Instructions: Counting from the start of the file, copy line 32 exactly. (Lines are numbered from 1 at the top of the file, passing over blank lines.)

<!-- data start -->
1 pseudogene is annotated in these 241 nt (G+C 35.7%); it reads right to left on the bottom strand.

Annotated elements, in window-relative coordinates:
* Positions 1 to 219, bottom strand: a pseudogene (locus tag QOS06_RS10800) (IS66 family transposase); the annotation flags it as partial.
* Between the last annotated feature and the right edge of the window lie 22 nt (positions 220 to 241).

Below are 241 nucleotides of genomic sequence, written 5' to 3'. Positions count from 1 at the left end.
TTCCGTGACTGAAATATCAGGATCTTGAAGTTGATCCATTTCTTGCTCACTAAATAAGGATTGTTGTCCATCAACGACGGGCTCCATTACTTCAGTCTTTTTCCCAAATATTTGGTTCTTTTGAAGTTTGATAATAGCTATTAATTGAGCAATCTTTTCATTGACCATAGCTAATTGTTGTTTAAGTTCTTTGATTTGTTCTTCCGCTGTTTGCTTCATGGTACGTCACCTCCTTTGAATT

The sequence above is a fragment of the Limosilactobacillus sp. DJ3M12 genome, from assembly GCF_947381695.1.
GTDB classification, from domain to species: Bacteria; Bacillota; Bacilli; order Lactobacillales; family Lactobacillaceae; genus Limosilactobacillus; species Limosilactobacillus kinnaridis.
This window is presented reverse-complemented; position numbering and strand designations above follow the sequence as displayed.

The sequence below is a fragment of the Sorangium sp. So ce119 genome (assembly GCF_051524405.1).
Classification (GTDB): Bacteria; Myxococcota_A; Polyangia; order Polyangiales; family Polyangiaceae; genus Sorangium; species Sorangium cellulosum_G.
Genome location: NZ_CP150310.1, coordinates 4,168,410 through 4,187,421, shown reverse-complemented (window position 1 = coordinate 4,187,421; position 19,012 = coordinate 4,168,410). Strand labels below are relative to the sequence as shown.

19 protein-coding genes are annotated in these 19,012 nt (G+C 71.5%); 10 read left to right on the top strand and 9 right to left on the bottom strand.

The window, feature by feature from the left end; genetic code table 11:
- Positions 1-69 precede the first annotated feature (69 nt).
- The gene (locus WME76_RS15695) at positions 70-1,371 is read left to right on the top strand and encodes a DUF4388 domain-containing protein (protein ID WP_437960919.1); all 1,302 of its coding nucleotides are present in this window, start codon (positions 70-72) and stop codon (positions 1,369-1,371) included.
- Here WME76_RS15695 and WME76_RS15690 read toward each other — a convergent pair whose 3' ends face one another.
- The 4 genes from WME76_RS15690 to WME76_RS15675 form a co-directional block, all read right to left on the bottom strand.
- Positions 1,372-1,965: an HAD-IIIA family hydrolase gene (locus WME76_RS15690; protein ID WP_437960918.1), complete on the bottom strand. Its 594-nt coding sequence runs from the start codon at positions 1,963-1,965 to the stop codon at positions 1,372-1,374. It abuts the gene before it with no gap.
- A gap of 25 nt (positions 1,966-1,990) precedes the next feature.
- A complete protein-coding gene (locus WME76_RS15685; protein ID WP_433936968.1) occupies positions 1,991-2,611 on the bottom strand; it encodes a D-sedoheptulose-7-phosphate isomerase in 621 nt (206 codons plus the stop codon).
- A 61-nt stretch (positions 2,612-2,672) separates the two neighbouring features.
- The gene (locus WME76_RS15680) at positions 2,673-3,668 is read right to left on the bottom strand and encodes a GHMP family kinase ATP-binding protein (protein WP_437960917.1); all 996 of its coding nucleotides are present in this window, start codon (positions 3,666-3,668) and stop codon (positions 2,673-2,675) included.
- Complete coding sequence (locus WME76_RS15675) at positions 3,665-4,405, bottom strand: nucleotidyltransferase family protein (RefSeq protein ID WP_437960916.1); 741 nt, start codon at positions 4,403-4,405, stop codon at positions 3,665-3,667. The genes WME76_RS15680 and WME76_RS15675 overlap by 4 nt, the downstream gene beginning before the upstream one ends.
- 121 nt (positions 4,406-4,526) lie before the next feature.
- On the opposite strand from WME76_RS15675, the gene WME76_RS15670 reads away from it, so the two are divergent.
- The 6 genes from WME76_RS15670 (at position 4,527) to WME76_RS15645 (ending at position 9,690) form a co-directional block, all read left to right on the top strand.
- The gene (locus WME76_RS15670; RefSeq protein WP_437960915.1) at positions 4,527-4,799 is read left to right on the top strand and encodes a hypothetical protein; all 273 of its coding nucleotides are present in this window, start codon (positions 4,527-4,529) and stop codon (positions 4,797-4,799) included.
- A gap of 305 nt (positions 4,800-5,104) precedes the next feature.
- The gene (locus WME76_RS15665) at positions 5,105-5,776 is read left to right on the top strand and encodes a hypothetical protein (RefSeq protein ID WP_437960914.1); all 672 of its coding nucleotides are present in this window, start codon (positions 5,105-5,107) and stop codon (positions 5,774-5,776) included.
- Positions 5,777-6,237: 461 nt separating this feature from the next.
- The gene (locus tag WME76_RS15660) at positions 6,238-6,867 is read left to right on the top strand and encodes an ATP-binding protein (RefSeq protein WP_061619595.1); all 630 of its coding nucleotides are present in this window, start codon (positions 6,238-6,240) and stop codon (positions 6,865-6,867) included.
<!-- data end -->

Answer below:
- The gene (locus tag WME76_RS15660) at positions 6,238-6,867 is read left to right on the top strand and encodes an ATP-binding protein (RefSeq protein WP_061619595.1); all 630 of its coding nucleotides are present in this window, start codon (positions 6,238-6,240) and stop codon (positions 6,865-6,867) included.